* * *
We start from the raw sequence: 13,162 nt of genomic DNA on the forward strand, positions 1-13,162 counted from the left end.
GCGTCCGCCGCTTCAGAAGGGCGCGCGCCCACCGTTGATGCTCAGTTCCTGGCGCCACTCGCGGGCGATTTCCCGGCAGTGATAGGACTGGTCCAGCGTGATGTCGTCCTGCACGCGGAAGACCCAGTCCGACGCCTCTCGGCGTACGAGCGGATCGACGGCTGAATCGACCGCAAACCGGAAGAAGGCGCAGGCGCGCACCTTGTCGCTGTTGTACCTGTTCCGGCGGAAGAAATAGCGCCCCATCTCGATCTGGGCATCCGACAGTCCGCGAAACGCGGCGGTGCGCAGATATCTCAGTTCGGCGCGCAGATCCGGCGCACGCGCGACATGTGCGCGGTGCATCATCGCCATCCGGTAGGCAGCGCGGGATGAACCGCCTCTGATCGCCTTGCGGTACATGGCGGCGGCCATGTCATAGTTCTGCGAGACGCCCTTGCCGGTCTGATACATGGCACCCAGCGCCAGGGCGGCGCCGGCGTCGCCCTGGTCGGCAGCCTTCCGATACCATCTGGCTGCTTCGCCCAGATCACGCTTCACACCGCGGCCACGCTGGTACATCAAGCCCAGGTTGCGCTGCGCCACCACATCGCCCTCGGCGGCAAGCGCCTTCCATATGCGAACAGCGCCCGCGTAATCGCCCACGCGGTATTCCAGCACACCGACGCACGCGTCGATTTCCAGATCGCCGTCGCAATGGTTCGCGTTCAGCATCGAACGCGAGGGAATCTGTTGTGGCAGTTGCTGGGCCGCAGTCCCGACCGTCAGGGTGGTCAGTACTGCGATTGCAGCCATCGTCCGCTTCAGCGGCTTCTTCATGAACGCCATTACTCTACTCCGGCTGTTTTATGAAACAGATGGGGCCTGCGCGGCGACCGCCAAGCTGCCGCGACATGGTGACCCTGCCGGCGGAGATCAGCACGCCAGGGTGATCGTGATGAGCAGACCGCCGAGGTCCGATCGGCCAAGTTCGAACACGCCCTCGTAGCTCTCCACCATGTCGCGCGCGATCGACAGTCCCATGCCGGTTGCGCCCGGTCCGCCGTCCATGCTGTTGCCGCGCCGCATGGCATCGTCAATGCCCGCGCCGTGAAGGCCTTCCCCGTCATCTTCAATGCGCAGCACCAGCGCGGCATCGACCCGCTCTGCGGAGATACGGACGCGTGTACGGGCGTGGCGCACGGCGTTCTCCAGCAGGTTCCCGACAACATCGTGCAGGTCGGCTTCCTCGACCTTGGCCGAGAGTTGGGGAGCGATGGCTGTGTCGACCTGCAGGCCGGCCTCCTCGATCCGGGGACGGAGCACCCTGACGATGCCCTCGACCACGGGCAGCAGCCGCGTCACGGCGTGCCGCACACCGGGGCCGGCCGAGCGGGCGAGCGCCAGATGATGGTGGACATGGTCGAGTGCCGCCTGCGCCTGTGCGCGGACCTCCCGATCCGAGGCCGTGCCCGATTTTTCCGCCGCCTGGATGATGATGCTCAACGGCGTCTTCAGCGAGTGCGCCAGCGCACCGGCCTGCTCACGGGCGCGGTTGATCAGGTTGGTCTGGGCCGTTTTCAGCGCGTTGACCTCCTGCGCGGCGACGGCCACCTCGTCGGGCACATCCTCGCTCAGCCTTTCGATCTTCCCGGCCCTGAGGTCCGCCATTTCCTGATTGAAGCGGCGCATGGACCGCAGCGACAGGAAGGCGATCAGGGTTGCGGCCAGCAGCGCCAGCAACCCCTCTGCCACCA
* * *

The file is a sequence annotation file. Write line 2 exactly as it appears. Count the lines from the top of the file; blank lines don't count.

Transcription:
GCGTCCGCCGCTTCAGAAGGGCGCGCGCCCACCGTTGATGCTCAGTTCCTGGCGCCACTCGCGGGCGATTTCCCGGCAGTGATAGGACTGGTCCAGCGTGATGTCGTCCTGCACGCGGAAGACCCAGTCCGACGCCTCTCGGCGTACGAGCGGATCGACGGCTGAATCGACCGCAAACCGGAAGAAGGCGCAGGCGCGCACCTTGTCGCTGTTGTACCTGTTCCGGCGGAAGAAATAGCGCCCCATCTCGATCTGGGCATCCGACAGTCCGCGAAACGCGGCGGTGCGCAGATATCTCAGTTCGGCGCGCAGATCCGGCGCACGCGCGACATGTGCGCGGTGCATCATCGCCATCCGGTAGGCAGCGCGGGATGAACCGCCTCTGATCGCCTTGCGGTACATGGCGGCGGCCATGTCATAGTTCTGCGAGACGCCCTTGCCGGTCTGATACATGGCACCCAGCGCCAGGGCGGCGCCGGCGTCGCCCTGGTCGGCAGCCTTCCGATACCATCTGGCTGCTTCGCCCAGATCACGCTTCACACCGCGGCCACGCTGGTACATCAAGCCCAGGTTGCGCTGCGCCACCACATCGCCCTCGGCGGCAAGCGCCTTCCATATGCGAACAGCGCCCGCGTAATCGCCCACGCGGTATTCCAGCACACCGACGCACGCGTCGATTTCCAGATCGCCGTCGCAATGGTTCGCGTTCAGCATCGAACGCGAGGGAATCTGTTGTGGCAGTTGCTGGGCCGCAGTCCCGACCGTCAGGGTGGTCAGTACTGCGATTGCAGCCATCGTCCGCTTCAGCGGCTTCTTCATGAACGCCATTACTCTACTCCGGCTGTTTTATGAAACAGATGGGGCCTGCGCGGCGACCGCCAAGCTGCCGCGACATGGTGACCCTGCCGGCGGAGATCAGCACGCCAGGGTGATCGTGATGAGCAGACCGCCGAGGTCCGATCGGCCAAGTTCGAACACGCCCTCGTAGCTCTCCACCATGTCGCGCGCGATCGACAGTCCCATGCCGGTTGCGCCCGGTCCGCCGTCCATGCTGTTGCCGCGCCGCATGGCATCGTCAATGCCCGCGCCGTGAAGGCCTTCCCCGTCATCTTCAATGCGCAGCACCAGCGCGGCATCGACCCGCTCTGCGGAGATACGGACGCGTGTACGGGCGTGGCGCACGGCGTTCTCCAGCAGGTTCCCGACAACATCGTGCAGGTCGGCTTCCTCGACCTTGGCCGAGAGTTGGGGAGCGATGGCTGTGTCGACCTGCAGGCCGGCCTCCTCGATCCGGGGACGGAGCACCCTGACGATGCCCTCGACCACGGGCAGCAGCCGCGTCACGGCGTGCCGCACACCGGGGCCGGCCGAGCGGGCGAGCGCCAGATGATGGTGGACATGGTCGAGTGCCGCCTGCGCCTGTGCGCGGACCTCCCGATCCGAGGCCGTGCCCGATTTTTCCGCCGCCTGGATGATGATGCTCAACGGCGTCTTCAGCGAGTGCGCCAGCGCACCGGCCTGCTCACGGGCGCGGTTGATCAGGTTGGTCTGGGCCGTTTTCAGCGCGTTGACCTCCTGCGCGGCGACGGCCACCTCGTCGGGCACATCCTCGCTCAGCCTTTCGATCTTCCCGGCCCTGAGGTCCGCCATTTCCTGATTGAAGCGGCGCATGGACCGCAGCGACAGGAAGGCGATCAGGGTTGCGGCCAGCAGCGCCAGCAACCCCTCTGCCACCA